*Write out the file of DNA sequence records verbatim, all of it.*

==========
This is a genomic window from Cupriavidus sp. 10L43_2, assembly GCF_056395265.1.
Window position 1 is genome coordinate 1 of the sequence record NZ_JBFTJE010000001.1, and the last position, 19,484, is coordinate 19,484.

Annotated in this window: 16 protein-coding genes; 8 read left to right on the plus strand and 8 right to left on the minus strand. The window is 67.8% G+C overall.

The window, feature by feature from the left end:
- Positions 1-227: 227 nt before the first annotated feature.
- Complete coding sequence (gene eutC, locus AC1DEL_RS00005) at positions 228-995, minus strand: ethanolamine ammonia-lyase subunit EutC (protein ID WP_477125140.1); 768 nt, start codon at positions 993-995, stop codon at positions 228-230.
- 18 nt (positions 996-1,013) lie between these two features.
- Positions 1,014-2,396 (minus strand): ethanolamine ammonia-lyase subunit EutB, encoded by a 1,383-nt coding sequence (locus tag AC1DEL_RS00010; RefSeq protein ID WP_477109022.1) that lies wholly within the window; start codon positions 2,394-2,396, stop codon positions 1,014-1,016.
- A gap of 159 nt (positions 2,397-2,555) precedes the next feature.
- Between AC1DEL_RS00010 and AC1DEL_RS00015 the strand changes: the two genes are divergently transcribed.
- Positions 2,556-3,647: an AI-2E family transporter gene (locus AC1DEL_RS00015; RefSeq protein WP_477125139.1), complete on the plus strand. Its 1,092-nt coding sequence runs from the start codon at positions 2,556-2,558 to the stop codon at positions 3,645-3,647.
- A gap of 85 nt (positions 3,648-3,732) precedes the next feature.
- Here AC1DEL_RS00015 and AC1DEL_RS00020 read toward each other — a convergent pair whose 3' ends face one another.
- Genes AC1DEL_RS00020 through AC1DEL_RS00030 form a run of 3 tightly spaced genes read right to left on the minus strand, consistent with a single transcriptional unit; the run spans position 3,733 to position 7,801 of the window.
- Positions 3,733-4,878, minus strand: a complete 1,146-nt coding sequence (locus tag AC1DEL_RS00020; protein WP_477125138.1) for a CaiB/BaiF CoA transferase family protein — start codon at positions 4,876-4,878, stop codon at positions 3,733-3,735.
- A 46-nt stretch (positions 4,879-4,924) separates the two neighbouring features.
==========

This is a genomic window from Cupriavidus sp. 10L43_2, assembly GCF_056395265.1.
Window position 1 is genome coordinate 1 of the sequence record NZ_JBFTJE010000001.1, and the last position, 19,484, is coordinate 19,484.

Annotated in this window: 16 protein-coding genes; 8 read left to right on the plus strand and 8 right to left on the minus strand. The window is 67.8% G+C overall.

The window, feature by feature from the left end:
- Positions 1-227: 227 nt before the first annotated feature.
- Complete coding sequence (gene eutC, locus AC1DEL_RS00005) at positions 228-995, minus strand: ethanolamine ammonia-lyase subunit EutC (protein ID WP_477125140.1); 768 nt, start codon at positions 993-995, stop codon at positions 228-230.
- 18 nt (positions 996-1,013) lie between these two features.
- Positions 1,014-2,396 (minus strand): ethanolamine ammonia-lyase subunit EutB, encoded by a 1,383-nt coding sequence (locus tag AC1DEL_RS00010; RefSeq protein ID WP_477109022.1) that lies wholly within the window; start codon positions 2,394-2,396, stop codon positions 1,014-1,016.
- A gap of 159 nt (positions 2,397-2,555) precedes the next feature.
- Between AC1DEL_RS00010 and AC1DEL_RS00015 the strand changes: the two genes are divergently transcribed.
- Positions 2,556-3,647: an AI-2E family transporter gene (locus AC1DEL_RS00015; RefSeq protein WP_477125139.1), complete on the plus strand. Its 1,092-nt coding sequence runs from the start codon at positions 2,556-2,558 to the stop codon at positions 3,645-3,647.
- A gap of 85 nt (positions 3,648-3,732) precedes the next feature.
- Here AC1DEL_RS00015 and AC1DEL_RS00020 read toward each other — a convergent pair whose 3' ends face one another.
- Genes AC1DEL_RS00020 through AC1DEL_RS00030 form a run of 3 tightly spaced genes read right to left on the minus strand, consistent with a single transcriptional unit; the run spans position 3,733 to position 7,801 of the window.
- Positions 3,733-4,878, minus strand: a complete 1,146-nt coding sequence (locus tag AC1DEL_RS00020; protein WP_477125138.1) for a CaiB/BaiF CoA transferase family protein — start codon at positions 4,876-4,878, stop codon at positions 3,733-3,735.
- A 46-nt stretch (positions 4,879-4,924) separates the two neighbouring features.